Cremello is often compared to Palominos because they look identical but actually Cremello look more similar to Albino horses. The only difference in their appearance is that Cremello horses are more creamy whereas the Albino horses are more whitish.

Cremello horses have got no markings

The coat of the Cremello horse is evenly creamy with no hint of markings. The absence of markings makes the horses more unique and admirable. 

Cremello horses do not carry any specific genetic issue like eye problem

Majority of horse admirers associate eye, blood clotting, and hearing problems with Cremello horses. In reality, Cremello horses have got no such genetic issues or defects.

Wondering how did this big misconception arise then? It’s because Palominos (that are super identical to Cremello horses )are reported to have such genetic issues. The horse admirers who fail to identify that it’s Palominos, not Cremello who have got the issues are “actually” the reason for this misconception.

Cremello horses do not change their coat color

Unlike grey horses, Cremello horses are born creamy and remain creamy till their last breath. The other lighter color horses are normally born darker and they keep changing their coat color until it gets lightest enough to be called white. The Cremello horses are the exception as they stand by their color throughout their entire life. 

Two Palominos crossing can produce a Cremello horse

Yes, you are reading it correctly two Palomino horses can produce a Cremello foal but the possibility of producing the said color is only 25%. Carmello foals, produced as a result of breeding two Palominos horses, are blue-eyed, all creamy white with no hints of markings.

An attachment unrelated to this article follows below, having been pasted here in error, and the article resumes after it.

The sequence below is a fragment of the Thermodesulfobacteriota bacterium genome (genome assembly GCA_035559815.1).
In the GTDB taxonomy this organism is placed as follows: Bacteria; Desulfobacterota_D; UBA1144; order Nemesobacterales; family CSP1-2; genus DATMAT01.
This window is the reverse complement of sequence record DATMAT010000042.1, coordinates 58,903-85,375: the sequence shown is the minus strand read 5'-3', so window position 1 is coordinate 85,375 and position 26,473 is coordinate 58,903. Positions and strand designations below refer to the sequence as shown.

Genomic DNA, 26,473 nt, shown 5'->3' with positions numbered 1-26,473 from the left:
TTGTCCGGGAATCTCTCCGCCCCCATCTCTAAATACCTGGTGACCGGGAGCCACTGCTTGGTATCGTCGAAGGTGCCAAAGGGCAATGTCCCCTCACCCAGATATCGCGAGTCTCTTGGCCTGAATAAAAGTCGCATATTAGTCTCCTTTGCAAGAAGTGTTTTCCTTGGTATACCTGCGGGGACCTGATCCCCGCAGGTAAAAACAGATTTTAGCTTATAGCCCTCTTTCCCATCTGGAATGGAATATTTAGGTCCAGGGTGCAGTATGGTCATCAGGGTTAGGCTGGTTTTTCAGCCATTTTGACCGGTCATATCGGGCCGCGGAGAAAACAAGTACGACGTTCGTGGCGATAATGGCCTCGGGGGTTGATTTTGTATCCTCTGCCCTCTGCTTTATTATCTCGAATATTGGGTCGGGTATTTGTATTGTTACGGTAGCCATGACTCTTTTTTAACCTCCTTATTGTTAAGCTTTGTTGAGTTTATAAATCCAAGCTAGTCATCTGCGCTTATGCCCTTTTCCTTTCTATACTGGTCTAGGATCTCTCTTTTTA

Cremello horse’s eye color changes over time

The Cremello horses do change their eye color but not to the point that it becomes easily noticeable. The Cremello foals are born with darker eyes but as they age, their eyes tend to get lighter until they look creamy as well.

Cremello is bred only for its color

Not only Cremello but Palomino as well, have got no special characteristics except the majestic white and creamy colors. So, they were and are still being bred solely to get the creamy(Cremello) and whitish(Palomino) horses.

The off-white creamy color can appear in other horse breeds as well

Cremello horses are not the only horses that are admired for the off-white creamy color some other horse breeds can get a similar color as well. It’s rare for these breeds to develop such color but one in hundred horses do have this off-white creamy color. The horse breeds that can be blessed with similar colors are quarter horses, shetland ponies, draft horses, and saddlebreds.

Cremello

How to care for a Cremello horse?

Who knows how many of my readers are planning to get a Cremellow ornament for their barn. So, they should know how to care for Cremello horses. The requirements of Cremello horses are quite similar to the regular horses if they are solely bought for the barn.